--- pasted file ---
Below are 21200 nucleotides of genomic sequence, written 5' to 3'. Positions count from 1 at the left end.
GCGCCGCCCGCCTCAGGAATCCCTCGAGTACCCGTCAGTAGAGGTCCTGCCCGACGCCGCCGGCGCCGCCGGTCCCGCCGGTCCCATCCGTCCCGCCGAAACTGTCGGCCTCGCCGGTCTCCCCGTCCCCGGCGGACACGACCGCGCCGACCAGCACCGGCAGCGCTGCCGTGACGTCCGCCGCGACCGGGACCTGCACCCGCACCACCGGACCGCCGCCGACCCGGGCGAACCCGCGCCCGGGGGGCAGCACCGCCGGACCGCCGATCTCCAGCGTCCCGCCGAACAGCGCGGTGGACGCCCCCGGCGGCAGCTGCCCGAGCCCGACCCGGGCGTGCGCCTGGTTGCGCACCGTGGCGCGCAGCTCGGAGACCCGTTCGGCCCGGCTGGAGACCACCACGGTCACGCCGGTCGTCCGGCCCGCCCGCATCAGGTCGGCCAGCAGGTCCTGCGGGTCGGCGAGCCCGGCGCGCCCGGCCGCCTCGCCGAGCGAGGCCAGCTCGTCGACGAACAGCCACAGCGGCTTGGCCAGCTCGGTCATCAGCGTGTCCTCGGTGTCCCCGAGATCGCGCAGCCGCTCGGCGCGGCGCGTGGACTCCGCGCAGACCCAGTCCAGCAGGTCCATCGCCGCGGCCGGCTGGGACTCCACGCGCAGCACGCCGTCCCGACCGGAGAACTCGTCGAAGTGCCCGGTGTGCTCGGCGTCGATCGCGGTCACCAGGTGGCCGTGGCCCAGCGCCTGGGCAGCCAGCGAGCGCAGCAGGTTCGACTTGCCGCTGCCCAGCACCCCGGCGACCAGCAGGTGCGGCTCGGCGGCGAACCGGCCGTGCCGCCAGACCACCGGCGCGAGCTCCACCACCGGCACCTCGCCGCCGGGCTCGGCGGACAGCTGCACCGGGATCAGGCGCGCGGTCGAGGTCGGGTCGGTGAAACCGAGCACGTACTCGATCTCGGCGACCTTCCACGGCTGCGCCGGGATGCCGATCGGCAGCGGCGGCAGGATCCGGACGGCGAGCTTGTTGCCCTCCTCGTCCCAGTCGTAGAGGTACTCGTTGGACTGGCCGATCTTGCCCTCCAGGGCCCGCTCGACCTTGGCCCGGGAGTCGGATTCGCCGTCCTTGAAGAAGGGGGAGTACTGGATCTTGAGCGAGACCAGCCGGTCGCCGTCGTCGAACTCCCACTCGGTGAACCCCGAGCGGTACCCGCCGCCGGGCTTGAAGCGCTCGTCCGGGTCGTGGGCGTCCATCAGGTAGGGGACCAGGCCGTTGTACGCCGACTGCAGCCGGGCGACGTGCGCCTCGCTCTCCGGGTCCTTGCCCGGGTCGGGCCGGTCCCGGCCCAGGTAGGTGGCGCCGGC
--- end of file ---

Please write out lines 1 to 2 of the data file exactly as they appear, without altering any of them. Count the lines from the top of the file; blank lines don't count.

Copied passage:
Below are 21200 nucleotides of genomic sequence, written 5' to 3'. Positions count from 1 at the left end.
GCGCCGCCCGCCTCAGGAATCCCTCGAGTACCCGTCAGTAGAGGTCCTGCCCGACGCCGCCGGCGCCGCCGGTCCCGCCGGTCCCATCCGTCCCGCCGAAACTGTCGGCCTCGCCGGTCTCCCCGTCCCCGGCGGACACGACCGCGCCGACCAGCACCGGCAGCGCTGCCGTGACGTCCGCCGCGACCGGGACCTGCACCCGCACCACCGGACCGCCGCCGACCCGGGCGAACCCGCGCCCGGGGGGCAGCACCGCCGGACCGCCGATCTCCAGCGTCCCGCCGAACAGCGCGGTGGACGCCCCCGGCGGCAGCTGCCCGAGCCCGACCCGGGCGTGCGCCTGGTTGCGCACCGTGGCGCGCAGCTCGGAGACCCGTTCGGCCCGGCTGGAGACCACCACGGTCACGCCGGTCGTCCGGCCCGCCCGCATCAGGTCGGCCAGCAGGTCCTGCGGGTCGGCGAGCCCGGCGCGCCCGGCCGCCTCGCCGAGCGAGGCCAGCTCGTCGACGAACAGCCACAGCGGCTTGGCCAGCTCGGTCATCAGCGTGTCCTCGGTGTCCCCGAGATCGCGCAGCCGCTCGGCGCGGCGCGTGGACTCCGCGCAGACCCAGTCCAGCAGGTCCATCGCCGCGGCCGGCTGGGACTCCACGCGCAGCACGCCGTCCCGACCGGAGAACTCGTCGAAGTGCCCGGTGTGCTCGGCGTCGATCGCGGTCACCAGGTGGCCGTGGCCCAGCGCCTGGGCAGCCAGCGAGCGCAGCAGGTTCGACTTGCCGCTGCCCAGCACCCCGGCGACCAGCAGGTGCGGCTCGGCGGCGAACCGGCCGTGCCGCCAGACCACCGGCGCGAGCTCCACCACCGGCACCTCGCCGCCGGGCTCGGCGGACAGCTGCACCGGGATCAGGCGCGCGGTCGAGGTCGGGTCGGTGAAACCGAGCACGTACTCGATCTCGGCGACCTTCCACGGCTGCGCCGGGATGCCGATCGGCAGCGGCGGCAGGATCCGGACGGCGAGCTTGTTGCCCTCCTCGTCCCAGTCGTAGAGGTACTCGTTGGACTGGCCGATCTTGCCCTCCAGGGCCCGCTCGACCTTGGCCCGGGAGTCGGATTCGCCGTCCTTGAAGAAGGGGGAGTACTGGATCTTGAGCGAGACCAGCCGGTCGCCGTCGTCGAACTCCCACTCGGTGAACCCCGAGCGGTACCCGCCGCCGGGCTTGAAGCGCTCGTCCGGGTCGTGGGCGTCCATCAGGTAGGGGACCAGGCCGTTGTACGCCGACTGCAGCCGGGCGACGTGCGCCTCGCTCTCCGGGTCCTTGCCCGGGTCGGGCCGGTCCCGGCCCAGGTAGGTGGCGCCGGC